Jack studied the roof. There were no windows in any of it, so he could see why it had not been immediately obvious to investigators, but the roof was high enough that he thought its existence, or at least the possibility of it, would be evident. Then he shrugged and got into the car. As he started up the old, complaining engine, he asked, "So you still want to see the cemetery?" Kate nodded assent, something he couldn't quite figure out gleaming in her eyes. Determination? he guessed.
After a short drive back to the main road through Waynestown and several mistaken turnings onto side roads, as Kate tried to navigate without a map, they located the cemetery on the southern edge of the town. Jack parked on the street in front of it and got out; when he glanced around nervously, Kate chided him, "It's open to the pubic. We're not doing anything wrong here."
He drew a deep breath and wondered why he was so on-edge. Surely the priest hadn't done anything to reassure him, he reflected; and he was still shaken from the weird feeling he had gotten outside the Waite home as well. As he and Kate walked through the cemetery's wrought-iron gate, he knew instantly where the Waite family rested. The cemetery was obviously an old one; large markers and statues of angels reared above the gently rolling green. Clusters of trees shaded a number of the graves. But in the back, a collection of several ostentatious markers and a large, Greek Revival mausoleum stood out. He and Kate began to pick their way towards it.
As they approached, he began to pick out Waite names. The earliest graves stood right next to the town's other early settlers. Then the markers got larger and the space became exclusively Waite. The mausoleum at the far side dominated the plots; the walls were of a light-colored marble, but dark stone columns rose up to support a triangular roof, framing stained-glass windows and an imposing bronze double door. Large lion-like cats sculpted in a dark, basaltic stone stood sentry on either side of the entrance; Jack ran his hand absently over their strangely patterned backs "This guy made a lot of money," Jack breathed. Kate nodded.
Not only was the mausoleum unlocked, one of the doors actually stood ajar. Without hesitation, Kate pushed it open further and entered; Jack followed behind. Both stopped inside to adjust to the dim sunlight filtering through the windows.
Seven stained-glass windows punctuated the walls; three on either side and one large window directly opposite the door. After a few minutes they spent staring mutely at the windows, Jack broke the silence by saying, "Well, you can put in your profile that he grew up in a rather morbid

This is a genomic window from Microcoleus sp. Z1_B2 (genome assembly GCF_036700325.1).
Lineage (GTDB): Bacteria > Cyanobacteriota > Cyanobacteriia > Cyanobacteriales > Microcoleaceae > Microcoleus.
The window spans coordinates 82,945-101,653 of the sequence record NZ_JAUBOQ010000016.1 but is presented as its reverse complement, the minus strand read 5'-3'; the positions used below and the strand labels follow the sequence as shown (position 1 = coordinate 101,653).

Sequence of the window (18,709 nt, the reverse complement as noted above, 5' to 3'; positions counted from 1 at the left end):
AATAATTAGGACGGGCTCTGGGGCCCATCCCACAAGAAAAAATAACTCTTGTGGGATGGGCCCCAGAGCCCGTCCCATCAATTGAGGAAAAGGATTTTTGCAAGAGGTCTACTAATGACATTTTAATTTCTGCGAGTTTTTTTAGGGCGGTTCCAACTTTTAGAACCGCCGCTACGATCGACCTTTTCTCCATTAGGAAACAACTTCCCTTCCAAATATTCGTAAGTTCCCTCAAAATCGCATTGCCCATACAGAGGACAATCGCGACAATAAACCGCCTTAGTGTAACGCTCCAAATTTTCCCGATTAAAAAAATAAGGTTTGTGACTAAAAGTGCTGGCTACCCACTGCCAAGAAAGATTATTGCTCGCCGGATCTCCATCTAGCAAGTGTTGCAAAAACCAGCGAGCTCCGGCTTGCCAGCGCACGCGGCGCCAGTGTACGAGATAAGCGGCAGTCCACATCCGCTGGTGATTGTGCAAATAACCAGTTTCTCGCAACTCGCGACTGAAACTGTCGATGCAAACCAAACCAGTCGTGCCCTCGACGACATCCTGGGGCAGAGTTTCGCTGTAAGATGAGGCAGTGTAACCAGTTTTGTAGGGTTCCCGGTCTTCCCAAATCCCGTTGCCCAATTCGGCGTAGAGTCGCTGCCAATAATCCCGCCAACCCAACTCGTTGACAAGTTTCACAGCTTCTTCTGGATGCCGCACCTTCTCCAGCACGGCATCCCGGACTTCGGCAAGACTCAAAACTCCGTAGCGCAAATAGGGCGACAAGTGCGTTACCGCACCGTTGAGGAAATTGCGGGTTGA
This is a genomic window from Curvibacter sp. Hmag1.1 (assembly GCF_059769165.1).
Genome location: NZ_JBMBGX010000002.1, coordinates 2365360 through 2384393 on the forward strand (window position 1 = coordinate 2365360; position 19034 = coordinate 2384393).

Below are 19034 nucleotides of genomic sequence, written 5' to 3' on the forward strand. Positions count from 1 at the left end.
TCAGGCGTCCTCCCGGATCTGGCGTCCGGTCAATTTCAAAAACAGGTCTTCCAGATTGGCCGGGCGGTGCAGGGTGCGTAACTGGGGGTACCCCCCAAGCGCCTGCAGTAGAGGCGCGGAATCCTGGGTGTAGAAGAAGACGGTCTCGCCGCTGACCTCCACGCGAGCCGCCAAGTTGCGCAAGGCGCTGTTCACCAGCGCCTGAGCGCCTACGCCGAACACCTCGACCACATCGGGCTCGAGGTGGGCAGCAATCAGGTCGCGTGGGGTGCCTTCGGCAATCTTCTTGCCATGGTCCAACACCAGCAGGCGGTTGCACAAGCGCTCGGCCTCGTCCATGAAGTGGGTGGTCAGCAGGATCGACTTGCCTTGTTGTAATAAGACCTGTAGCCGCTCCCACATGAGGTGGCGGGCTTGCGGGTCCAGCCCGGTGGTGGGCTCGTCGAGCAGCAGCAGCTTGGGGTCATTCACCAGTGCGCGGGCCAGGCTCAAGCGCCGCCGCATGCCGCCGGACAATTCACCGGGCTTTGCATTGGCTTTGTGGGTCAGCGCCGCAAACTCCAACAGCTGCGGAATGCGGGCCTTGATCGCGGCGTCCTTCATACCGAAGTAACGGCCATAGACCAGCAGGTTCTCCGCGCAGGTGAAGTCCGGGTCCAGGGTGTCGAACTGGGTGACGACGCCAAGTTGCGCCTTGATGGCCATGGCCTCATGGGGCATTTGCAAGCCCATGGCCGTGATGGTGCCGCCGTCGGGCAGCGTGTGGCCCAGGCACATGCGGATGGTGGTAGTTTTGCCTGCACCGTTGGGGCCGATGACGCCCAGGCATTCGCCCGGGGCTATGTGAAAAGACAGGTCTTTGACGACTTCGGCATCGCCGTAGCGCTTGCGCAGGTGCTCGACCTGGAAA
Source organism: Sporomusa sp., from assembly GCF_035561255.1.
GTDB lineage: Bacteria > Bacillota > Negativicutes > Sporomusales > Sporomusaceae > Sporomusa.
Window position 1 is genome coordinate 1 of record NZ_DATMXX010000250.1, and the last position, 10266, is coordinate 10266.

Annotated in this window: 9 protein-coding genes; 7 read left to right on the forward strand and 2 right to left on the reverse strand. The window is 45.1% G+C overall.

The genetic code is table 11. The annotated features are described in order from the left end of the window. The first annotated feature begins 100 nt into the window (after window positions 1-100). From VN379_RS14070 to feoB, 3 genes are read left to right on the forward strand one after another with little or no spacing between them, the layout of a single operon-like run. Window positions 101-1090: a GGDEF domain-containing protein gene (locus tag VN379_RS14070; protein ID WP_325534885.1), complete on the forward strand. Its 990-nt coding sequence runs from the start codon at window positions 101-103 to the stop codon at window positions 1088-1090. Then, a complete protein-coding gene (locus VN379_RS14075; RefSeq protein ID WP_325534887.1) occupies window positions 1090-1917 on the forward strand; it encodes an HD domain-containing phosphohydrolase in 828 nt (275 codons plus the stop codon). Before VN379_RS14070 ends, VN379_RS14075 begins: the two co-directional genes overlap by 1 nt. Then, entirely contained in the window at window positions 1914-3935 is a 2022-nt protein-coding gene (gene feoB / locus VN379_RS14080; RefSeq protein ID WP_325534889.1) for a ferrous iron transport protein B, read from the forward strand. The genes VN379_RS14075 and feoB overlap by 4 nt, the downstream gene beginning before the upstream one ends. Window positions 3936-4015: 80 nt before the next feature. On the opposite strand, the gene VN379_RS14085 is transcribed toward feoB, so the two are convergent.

family. . . ." The largest window offered a vivid, traditional depiction of hellfire and, in a thin band across the top, heaven. There were a great many more souls in hell than the few strumming blissfully in heaven. The flanking windows were more difficult to identify; one showed a man being ripped apart by winged creatures outside a building that looked suspiciously like the mausoleum. The others involved another type of unrecognizable creature -- something green and fishlike, with large, round eyes, that walked like a man hunched over; somehow, the windows managed to convey an impression of hopping as well. Throughout the windows, a host of the fishlike creatures chased an individual, eventually catching him and dragging him away -- Jack assumed to an extremely messy end.
"What do you expect from a family with so many Old Testament names?" Kate countered. "Zedekiah Waite, 1815-1892. Zebulon Waite, 1847-1892. Ezekiel Waite, 1879-1925. Ephraim Waite, 1909-1947. Geez, they died pretty young, even for the time, didn't they? And our friend Jeremiah, 1933-1969, whose untimely demise we are so well acquainted with." Two more stone sarcophagi were blank, presumably unused. "Looks like the mausoleum was just for the big men of the family," she continued, a hint of displeasure in her voice.
"Yeah, some of the graves outside must be their wives -- and from what I saw, several children who died in childhood or even infancy," Jack offered.
"That would be common at the time," Kate said. "So this is the Waite family . . . I'm going to have to look into this Biblical angle," she finished, nodding at the main window. Quickly she took photos of the windows, and then turned to go. At the door, she stopped and gasped; Jack bumped into her from behind. "Jack, it's there again," she whimpered. "Someone is watching us."
He felt it too. He craned his head over her. "Over there, under those trees?" he wondered, pointing at the fringes of the cemetery, where the shadows of the late afternoon sun could hide something. He started to move around Kate to investigate.
"No, don't," she said, grabbing his shirt. He could tell her hand was trembling as she restrained him. "Let's just get out of here."
No longer feeling the strange sensation, he agreed. Still his eyes scanned the darkness underneath the trees.
The next night, when Kate entered Jack's room she fell into his arms, sobbing. As he held her, he could feel her breathing very hard. After she had calmed a little, he asked, "What's wrong?"
She sobbed, "Someone . . . followed me here!"
"What?" Jack asked. "Are you sure it wasn't just another student coming into the dorm?"
"No," she answered, "he didn't come into the dorm. He kept pace with me the whole way here -- staying three streetlights behind, and mostly staying in the shadows. His footfalls were almost silent, just a soft padding; I noticed him when I happened to look over my shoulder. This odd man, walking with a stoop, in a bulky coat. And when it was quiet, I heard this gurgling, wheezing breath
. . ."
As she said this, Jack moved cautiously over to the window. As he peered through the blinds, the hairs on the back of his neck rose as he felt someone's eyes upon him again. He could see no one outside, though.
Created: May 16, 2000; Current Update: August 9, 2004